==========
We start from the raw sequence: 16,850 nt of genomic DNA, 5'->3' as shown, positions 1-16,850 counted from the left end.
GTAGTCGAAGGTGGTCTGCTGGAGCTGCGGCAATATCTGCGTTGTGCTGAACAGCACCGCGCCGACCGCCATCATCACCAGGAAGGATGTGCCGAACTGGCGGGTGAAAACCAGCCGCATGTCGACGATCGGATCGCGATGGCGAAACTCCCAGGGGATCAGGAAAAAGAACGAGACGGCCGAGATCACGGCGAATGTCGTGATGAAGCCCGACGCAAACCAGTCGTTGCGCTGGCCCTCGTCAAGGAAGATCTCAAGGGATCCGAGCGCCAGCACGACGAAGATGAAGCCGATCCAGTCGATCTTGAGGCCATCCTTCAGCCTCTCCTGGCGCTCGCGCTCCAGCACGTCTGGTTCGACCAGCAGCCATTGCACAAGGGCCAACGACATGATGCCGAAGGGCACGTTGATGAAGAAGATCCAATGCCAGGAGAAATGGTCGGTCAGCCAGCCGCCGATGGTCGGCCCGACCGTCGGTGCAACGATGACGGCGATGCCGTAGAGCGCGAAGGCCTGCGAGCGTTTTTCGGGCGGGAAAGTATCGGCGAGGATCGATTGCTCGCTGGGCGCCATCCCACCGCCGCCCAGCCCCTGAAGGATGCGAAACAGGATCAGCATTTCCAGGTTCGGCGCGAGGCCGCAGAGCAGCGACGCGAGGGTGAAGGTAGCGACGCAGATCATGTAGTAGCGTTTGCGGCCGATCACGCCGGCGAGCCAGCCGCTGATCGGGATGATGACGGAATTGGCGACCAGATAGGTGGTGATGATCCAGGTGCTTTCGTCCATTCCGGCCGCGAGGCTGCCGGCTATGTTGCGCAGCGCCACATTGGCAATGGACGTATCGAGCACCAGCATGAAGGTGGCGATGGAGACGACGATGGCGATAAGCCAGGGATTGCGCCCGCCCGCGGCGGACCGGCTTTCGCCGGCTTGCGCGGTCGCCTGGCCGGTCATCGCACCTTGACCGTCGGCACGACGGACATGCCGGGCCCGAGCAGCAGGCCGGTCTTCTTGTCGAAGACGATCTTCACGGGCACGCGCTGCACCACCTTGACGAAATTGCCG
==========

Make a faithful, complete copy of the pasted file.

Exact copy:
We start from the raw sequence: 16,850 nt of genomic DNA, 5'->3' as shown, positions 1-16,850 counted from the left end.
GTAGTCGAAGGTGGTCTGCTGGAGCTGCGGCAATATCTGCGTTGTGCTGAACAGCACCGCGCCGACCGCCATCATCACCAGGAAGGATGTGCCGAACTGGCGGGTGAAAACCAGCCGCATGTCGACGATCGGATCGCGATGGCGAAACTCCCAGGGGATCAGGAAAAAGAACGAGACGGCCGAGATCACGGCGAATGTCGTGATGAAGCCCGACGCAAACCAGTCGTTGCGCTGGCCCTCGTCAAGGAAGATCTCAAGGGATCCGAGCGCCAGCACGACGAAGATGAAGCCGATCCAGTCGATCTTGAGGCCATCCTTCAGCCTCTCCTGGCGCTCGCGCTCCAGCACGTCTGGTTCGACCAGCAGCCATTGCACAAGGGCCAACGACATGATGCCGAAGGGCACGTTGATGAAGAAGATCCAATGCCAGGAGAAATGGTCGGTCAGCCAGCCGCCGATGGTCGGCCCGACCGTCGGTGCAACGATGACGGCGATGCCGTAGAGCGCGAAGGCCTGCGAGCGTTTTTCGGGCGGGAAAGTATCGGCGAGGATCGATTGCTCGCTGGGCGCCATCCCACCGCCGCCCAGCCCCTGAAGGATGCGAAACAGGATCAGCATTTCCAGGTTCGGCGCGAGGCCGCAGAGCAGCGACGCGAGGGTGAAGGTAGCGACGCAGATCATGTAGTAGCGTTTGCGGCCGATCACGCCGGCGAGCCAGCCGCTGATCGGGATGATGACGGAATTGGCGACCAGATAGGTGGTGATGATCCAGGTGCTTTCGTCCATTCCGGCCGCGAGGCTGCCGGCTATGTTGCGCAGCGCCACATTGGCAATGGACGTATCGAGCACCAGCATGAAGGTGGCGATGGAGACGACGATGGCGATAAGCCAGGGATTGCGCCCGCCCGCGGCGGACCGGCTTTCGCCGGCTTGCGCGGTCGCCTGGCCGGTCATCGCACCTTGACCGTCGGCACGACGGACATGCCGGGCCCGAGCAGCAGGCCGGTCTTCTTGTCGAAGACGATCTTCACGGGCACGCGCTGCACCACCTTGACGAAATTGCCG